The planned volume will explore how literary texts shape the cultural memory and heritage of psychiatry, how they interact with dominant and alternative forms and traditions of treatment and care and how they bear witness to and fragmentarily retrieve/imagine suppressed, medicalized voices, thereby producing counter-cultural memories (Saunders 2008, 327). By investigating the interdependence and complex interaction between literary and non-literary texts in their historical and cultural contexts, the anthology will emphasize the close connection between history and cultural heritage that was often either neglected or questioned in the past (Assmann 2020, 10).
By integrating the perspective of critical heritage studies, this volume will interrogate collective forms of cultural identity and literary canon formation with regard to what is forgotten, rejected and excluded (Assmann 2020, 10). It perceives the cultural heritage of psychiatry as a dynamic, globalized, dissonant processthat is relative to as well as formative of changing and fragmentary systems of value and significance (Wells 2017).
Although there is a comprehensive body of recent and prevailing book-length studies about the relationship between English, American and Anglophone literature, psychiatric discourse and conceptions of madness/mental distress in specific periods, genres and historical and cultural contexts (e. g. Rogers 2019; Crawford 2019; Gaedtke 2017; Whitehead 2017; Stanback 2016; Iseli 2015; Dickson/Ingram 2012; Ingram/Sim/Lawlor et al. 2011; Sedlmayr 2011; Veit-Wild 2006; Neely 2004; Lange 1997; Ziolkowski 1990), investigations of the practices of remembering the cultural heritage of psychiatry in relation to historical changes in the representation of mental distress and its treatment remain a desideratum. This volume seeks to provide central insights into these topics.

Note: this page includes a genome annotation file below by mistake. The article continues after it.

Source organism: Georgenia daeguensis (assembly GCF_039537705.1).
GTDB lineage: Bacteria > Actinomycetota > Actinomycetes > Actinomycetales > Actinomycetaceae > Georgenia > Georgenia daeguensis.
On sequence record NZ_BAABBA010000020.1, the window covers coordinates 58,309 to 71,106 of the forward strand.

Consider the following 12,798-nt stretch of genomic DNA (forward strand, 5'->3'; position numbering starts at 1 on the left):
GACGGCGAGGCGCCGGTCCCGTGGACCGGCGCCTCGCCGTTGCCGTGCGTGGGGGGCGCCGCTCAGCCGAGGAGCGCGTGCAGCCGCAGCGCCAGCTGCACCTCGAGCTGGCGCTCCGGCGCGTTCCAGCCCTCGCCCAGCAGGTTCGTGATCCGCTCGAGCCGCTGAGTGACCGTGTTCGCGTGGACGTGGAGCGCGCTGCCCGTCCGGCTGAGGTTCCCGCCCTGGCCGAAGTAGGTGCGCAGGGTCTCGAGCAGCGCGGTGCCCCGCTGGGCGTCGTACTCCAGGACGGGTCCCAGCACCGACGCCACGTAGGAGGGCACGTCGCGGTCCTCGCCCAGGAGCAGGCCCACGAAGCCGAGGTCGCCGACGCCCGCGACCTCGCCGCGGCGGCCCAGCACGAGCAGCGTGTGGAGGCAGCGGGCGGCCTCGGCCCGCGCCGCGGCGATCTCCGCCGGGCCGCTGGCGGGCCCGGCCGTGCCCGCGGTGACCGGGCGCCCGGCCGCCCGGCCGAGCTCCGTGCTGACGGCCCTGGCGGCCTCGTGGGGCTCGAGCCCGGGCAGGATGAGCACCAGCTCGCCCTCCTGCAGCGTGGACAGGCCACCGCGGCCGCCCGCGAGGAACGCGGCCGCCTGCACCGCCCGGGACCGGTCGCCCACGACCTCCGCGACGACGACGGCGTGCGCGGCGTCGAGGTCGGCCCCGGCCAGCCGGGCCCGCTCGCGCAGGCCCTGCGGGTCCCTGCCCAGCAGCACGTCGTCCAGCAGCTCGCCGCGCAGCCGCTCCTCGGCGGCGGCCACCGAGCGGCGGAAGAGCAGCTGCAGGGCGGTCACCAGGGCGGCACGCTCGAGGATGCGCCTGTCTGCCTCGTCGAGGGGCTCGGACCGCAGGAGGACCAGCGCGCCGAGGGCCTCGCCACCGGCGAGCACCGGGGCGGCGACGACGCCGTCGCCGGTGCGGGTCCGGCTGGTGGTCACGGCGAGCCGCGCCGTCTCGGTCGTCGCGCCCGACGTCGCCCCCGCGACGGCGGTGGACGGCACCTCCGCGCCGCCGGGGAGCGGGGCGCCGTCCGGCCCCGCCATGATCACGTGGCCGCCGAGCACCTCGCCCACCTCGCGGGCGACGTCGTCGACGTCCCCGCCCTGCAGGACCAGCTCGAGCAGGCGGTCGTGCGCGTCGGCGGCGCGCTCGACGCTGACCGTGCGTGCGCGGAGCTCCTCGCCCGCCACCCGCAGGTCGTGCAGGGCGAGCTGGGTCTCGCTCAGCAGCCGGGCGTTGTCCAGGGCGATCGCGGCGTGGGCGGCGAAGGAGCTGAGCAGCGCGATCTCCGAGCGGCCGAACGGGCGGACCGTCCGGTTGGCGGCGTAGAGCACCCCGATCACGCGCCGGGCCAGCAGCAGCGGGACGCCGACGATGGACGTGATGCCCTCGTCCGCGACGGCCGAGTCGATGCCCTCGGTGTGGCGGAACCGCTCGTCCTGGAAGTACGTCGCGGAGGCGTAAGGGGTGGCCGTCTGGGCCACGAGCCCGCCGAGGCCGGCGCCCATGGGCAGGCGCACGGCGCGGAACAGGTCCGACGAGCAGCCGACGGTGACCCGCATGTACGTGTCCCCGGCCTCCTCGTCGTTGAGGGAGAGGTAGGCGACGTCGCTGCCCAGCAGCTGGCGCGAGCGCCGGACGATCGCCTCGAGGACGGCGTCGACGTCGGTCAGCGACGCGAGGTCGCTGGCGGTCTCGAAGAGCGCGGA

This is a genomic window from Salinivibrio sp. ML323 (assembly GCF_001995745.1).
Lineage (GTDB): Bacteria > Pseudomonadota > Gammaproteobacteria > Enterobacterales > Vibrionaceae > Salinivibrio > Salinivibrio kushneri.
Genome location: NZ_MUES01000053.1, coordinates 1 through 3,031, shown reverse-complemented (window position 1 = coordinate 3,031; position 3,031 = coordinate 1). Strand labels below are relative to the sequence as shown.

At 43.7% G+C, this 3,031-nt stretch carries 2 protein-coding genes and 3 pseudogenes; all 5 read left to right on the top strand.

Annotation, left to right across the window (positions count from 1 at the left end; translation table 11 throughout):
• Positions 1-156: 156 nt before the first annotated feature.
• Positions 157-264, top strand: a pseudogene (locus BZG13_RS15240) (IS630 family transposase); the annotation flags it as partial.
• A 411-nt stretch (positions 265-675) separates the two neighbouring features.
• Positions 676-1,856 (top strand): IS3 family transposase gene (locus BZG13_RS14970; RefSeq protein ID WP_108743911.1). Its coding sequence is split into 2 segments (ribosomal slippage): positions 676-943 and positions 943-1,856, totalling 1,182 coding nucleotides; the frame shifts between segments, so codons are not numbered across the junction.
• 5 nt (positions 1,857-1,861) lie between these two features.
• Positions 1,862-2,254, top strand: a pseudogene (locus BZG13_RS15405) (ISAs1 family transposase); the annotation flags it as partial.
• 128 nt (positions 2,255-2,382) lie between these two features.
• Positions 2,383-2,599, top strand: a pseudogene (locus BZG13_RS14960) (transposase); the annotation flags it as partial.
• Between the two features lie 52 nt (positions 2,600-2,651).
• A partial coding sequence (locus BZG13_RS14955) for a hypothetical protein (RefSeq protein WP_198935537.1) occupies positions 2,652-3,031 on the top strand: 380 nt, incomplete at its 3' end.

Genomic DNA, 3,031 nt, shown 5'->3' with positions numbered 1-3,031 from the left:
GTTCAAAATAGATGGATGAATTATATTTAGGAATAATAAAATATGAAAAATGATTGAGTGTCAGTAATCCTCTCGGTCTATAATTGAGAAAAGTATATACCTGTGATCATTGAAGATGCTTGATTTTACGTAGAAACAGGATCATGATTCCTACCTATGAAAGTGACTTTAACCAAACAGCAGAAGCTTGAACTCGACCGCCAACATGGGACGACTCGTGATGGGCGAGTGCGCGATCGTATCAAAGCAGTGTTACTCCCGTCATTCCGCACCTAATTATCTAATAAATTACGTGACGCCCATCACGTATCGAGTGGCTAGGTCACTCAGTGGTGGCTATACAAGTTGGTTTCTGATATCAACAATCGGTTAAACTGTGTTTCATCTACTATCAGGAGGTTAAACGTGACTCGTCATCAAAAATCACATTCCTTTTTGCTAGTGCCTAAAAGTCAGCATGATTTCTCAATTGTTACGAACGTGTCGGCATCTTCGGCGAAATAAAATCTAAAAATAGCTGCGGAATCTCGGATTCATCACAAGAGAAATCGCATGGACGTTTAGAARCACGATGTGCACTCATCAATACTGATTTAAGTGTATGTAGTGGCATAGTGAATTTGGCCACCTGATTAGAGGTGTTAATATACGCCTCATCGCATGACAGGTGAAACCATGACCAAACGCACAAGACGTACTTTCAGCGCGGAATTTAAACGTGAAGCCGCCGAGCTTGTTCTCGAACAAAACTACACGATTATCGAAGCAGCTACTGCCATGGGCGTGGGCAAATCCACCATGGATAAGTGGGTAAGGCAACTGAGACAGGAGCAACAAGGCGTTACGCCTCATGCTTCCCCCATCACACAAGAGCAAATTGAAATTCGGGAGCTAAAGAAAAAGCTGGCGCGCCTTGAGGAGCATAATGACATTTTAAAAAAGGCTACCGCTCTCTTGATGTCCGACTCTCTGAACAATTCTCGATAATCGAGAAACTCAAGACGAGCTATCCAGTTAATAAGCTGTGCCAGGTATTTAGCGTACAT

We invite chapters (each with a length of ca. 7000 words) exploring the following questions:
- How do literary texts from different periods of literary history interact with the history and cultural heritage of psychiatry and with the cultural representations of mental distress in their specific historical moments (e.g. through intertextuality, imaginative appropriation …)?
- How do they bear witness to, negotiate, criticize, challenge, imaginatively re-configurate, transform and re-invent this heritage?
- How do literary texts problematize the relationship between memory, heritage, forgetting, fragmentation and suppression?
- How do they represent the heritage of psychiatry and the cultural imaginary of mental distress in ways that make this heritage relevant for their historical present and their envisaged future?
Each chapter should start with a concise overview of concepts and discourses of mental distress/madness and the heritage of psychiatry in the respective periods of literary/cultural history. Thereafter, they should provide an analysis of selected literary texts (one or more, any genre) with regard to their techniques of representing and remembering conceptions of mental distress/madness and psychiatric treatment in their respective historical present and in reciprocal intertextual connections with their respective historical past (and perhaps their respective envisaged future). Whenever possible, discussions of intersectional relationships between concepts of mental distress/madness, psychiatric treatment and gender, sexual orientation, ethnicity, race and migrant identities should be included.